Is It Okay to Take Expired Medications?

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Does this scenario seem familiar: While at a friend’s house you get a splitting headache and ask for aspirin? They retrieve a bottle and you happen to notice the aspirin expired a year ago. What to do? Will taking it lead to your untimely death, or will it simply offer no pain relief? Two very distinct outcomes.

Expiration dates on drugs do mean something, but perhaps not what you’re thinking. In 1979, a law was passed that required drug manufacturers to stamp an expiration date on all their products. This is the date at which the manufacturer will still guarantee the full potency and safety of the drug.

On the expiration date the drug must offer at least 90% of its original potency under proper storage conditions. Contrary to popular belief, the expiration date DOES NOT suggest the time when a medication is no longer effective or becomes somehow harmful.

Generally speaking, drugs expire 2 – 5 years after their production date, and the FDA requires manufacturers determine actual long-term drug potency and stability.

Let’s take a look at some other common questions about expired medications.

How Quickly Do Drugs Lose Their Potency?

How Quickly Do Drugs Lose Their Potency

You’ve heard the saying that the value of a new car starts depreciating as soon as you drive it off the lot. Well, technically, drug potency begins to reduce from the moment it’s manufactured.

Having said this, expired medications have not necessarily lost potency, and, to reiterate, that date is only an assurance that the labeled potency will last at least until that time.

Research indicates that if medications are stored under optimal conditions, they may retain 90% of their potency for at least five years after the stamped date, perhaps even longer.

It’s important to mention that solid dosage forms, such as capsules and tablets, tend to be more stable than drugs that exist in a solution or as a reconstituted suspension. So, while aspirin may be effective three years past it’s date, cough medicine may not be.

Here’s some final food for thought about potency. In the study just mentioned, researchers looked at samples of 8 different medications that had expired 28 to 40 years earlier and contained 15 different active ingredients in all. The active ingredients tested for were:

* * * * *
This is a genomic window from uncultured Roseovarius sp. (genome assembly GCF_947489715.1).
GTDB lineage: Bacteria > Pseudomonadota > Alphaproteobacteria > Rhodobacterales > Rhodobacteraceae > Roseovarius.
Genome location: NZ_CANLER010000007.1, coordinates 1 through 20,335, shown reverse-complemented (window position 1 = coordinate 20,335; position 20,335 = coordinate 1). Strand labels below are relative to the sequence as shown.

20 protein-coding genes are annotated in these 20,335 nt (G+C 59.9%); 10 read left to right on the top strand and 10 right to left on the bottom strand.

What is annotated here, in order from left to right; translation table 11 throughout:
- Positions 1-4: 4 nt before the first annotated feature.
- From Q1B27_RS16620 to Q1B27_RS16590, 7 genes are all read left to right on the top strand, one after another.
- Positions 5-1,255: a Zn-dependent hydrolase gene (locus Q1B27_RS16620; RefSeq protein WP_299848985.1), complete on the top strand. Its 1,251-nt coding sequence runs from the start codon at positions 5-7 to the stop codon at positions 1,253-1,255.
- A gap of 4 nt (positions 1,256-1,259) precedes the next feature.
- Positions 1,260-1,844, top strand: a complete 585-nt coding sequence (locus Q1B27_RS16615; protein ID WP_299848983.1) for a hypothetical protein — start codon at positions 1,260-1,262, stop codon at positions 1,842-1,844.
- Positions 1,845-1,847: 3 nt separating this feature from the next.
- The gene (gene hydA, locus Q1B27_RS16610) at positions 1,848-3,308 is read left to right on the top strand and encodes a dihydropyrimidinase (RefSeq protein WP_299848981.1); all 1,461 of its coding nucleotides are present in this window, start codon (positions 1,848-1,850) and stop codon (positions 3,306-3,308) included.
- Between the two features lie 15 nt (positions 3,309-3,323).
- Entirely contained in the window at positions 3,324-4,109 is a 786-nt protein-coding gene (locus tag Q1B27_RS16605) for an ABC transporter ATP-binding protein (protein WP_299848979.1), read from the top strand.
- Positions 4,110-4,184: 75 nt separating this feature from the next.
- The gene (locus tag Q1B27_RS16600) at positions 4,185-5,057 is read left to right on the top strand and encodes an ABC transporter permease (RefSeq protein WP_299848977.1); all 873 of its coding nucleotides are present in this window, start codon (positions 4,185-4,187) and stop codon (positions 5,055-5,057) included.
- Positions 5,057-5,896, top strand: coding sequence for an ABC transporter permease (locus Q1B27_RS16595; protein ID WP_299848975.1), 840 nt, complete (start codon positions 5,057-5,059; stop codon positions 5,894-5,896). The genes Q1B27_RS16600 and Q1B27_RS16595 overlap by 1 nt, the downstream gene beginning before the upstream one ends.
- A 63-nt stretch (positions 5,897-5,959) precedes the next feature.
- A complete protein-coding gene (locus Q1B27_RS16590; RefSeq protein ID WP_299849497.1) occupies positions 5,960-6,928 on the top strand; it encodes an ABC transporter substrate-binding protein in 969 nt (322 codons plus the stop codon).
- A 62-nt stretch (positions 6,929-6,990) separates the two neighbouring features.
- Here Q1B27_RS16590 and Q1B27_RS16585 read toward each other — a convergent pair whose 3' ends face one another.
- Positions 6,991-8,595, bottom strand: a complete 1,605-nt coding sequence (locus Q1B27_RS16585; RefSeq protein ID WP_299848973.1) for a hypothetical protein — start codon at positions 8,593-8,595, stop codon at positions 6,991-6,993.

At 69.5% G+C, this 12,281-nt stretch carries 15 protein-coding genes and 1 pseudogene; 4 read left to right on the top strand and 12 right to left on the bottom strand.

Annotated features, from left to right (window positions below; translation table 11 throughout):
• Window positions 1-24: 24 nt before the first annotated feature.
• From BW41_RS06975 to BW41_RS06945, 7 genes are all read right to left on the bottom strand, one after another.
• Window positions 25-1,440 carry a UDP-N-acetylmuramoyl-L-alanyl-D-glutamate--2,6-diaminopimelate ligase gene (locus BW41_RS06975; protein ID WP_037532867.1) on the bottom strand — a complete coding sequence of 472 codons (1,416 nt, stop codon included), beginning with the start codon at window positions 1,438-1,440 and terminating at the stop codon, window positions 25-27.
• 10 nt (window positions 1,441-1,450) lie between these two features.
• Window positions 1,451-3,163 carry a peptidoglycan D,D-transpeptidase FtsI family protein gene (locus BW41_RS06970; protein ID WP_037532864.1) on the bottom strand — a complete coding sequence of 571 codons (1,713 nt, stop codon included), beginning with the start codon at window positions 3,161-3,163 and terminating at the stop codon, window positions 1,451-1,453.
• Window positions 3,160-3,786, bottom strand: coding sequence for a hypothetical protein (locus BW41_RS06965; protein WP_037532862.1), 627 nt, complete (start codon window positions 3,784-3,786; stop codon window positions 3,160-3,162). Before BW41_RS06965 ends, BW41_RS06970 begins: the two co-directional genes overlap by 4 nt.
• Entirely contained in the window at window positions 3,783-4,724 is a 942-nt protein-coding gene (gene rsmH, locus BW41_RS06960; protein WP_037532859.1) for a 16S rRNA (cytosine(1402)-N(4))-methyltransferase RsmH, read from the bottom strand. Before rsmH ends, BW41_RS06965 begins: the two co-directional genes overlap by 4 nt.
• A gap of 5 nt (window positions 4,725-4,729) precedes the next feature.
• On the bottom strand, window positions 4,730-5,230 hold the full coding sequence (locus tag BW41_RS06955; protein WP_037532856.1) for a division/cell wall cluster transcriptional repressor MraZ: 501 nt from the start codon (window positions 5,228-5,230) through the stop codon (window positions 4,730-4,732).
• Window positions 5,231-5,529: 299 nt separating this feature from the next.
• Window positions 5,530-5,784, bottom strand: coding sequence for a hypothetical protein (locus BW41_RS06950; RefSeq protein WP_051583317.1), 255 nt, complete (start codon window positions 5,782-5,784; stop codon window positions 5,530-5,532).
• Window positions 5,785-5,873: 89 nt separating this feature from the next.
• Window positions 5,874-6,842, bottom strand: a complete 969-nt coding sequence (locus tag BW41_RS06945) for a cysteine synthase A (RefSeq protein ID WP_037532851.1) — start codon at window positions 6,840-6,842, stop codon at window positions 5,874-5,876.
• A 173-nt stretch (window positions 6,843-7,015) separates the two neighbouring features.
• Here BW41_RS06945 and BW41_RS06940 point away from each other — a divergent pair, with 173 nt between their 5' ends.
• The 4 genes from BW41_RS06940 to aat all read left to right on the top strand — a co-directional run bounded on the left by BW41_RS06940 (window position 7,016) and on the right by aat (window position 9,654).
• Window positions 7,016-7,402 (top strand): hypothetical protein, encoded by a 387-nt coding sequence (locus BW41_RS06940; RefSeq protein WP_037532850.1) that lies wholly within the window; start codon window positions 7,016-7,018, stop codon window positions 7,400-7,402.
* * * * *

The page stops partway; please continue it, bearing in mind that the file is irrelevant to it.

• Aspirin
  • Amphetamine
  • Phenacetin
  • Methaqualone
  • Codeine
  • Butalbital
  • Caffeine
  • Phenobarbital
  • Meprobamate
  • Pentobarbital
  • Secobarbital
  • Hydrocodone
  • Chlorpheniramine
  • Acetaminophen

The results were surprising. They showed that 11 of the 14 drug compounds were always present in concentrations of at least 90% of the amount indicated on the drug label, which is generally recognized as the minimum acceptable potency.

How Safe or Toxic Are Expired Drugs?

How Safe or Toxic Are Expired Drugs

While many people assume expired medications are dangerous to take, there are no reports that suggest these drugs are toxic. Medication toxicity is not a well-researched field and more studies may be needed to put an end to this belief once and for all.

Drug Expiration Dates — Do They Mean Anything?

Are There Drugs That Should Never Be Used Past Their Expiration Date?

Are There Drugs That Should Never Be Used Past Their Expiration Date

While most medications on the market are potent and safe to take well past their expiration date, there are certain medications that can result in severe consequences for the patient.

The following medications require the expiration date to be observed:

  • Anticonvulsants – narrow therapeutic index
  • Dilantin, phenobarbital – very quickly lose potency
  • Nitroglycerin – very quickly lose potency
  • Warfarin – narrow therapeutic index
  • Procan SR – sustained release procainamide
  • Theophylline – very quickly lose potency
  • Digoxin – narrow therapeutic index
  • Thyroid preparations
  • Paraldehyde
  • Oral contraceptives
  • Epinephrine – very quickly lose potency
  • Insulin – very quickly lose potency
  • Eye drops – eyes are particularly sensitive to any bacteria that might grow in a solution once a preservative degrades.

How Should Medications Be Stored?

How Should Medications Be Stored

Light (particularly sunlight), moisture, oxygen and extreme temperatures can decrease the efficacy of a medication. For this reason, the best way to store medications to preserve their potency is to keep them in a cool, dry, dark location. Ironically, since bathrooms tend to be moist places, the medicine cabinet may not be the best place to store. A high cabinet in the kitchen, away from pets and little ones, would be more ideal.

The next time you find yourself with a throbbing headache holding a bottle of expired aspirin, consider the information we’ve just shared with you. As a reminder, however, if the expiration date passed a year or more ago and it’s important your medication is absolutely 100% effective (see the list above again), consider purchasing new medication or speak with your doctor about a new prescription.

As always, should you have any questions about the safety or effectiveness of any drug, ask your local pharmacist. He or she is the best resource when it comes to fully understanding all of the facts surrounding your medications.

Jack Roberts is an expert marketer who specializes in promoting and growing physician practices. He currently works with UrgentWay to help improve their online footprint and garner interest in their Urgent Care, Occupational Health and Health services.

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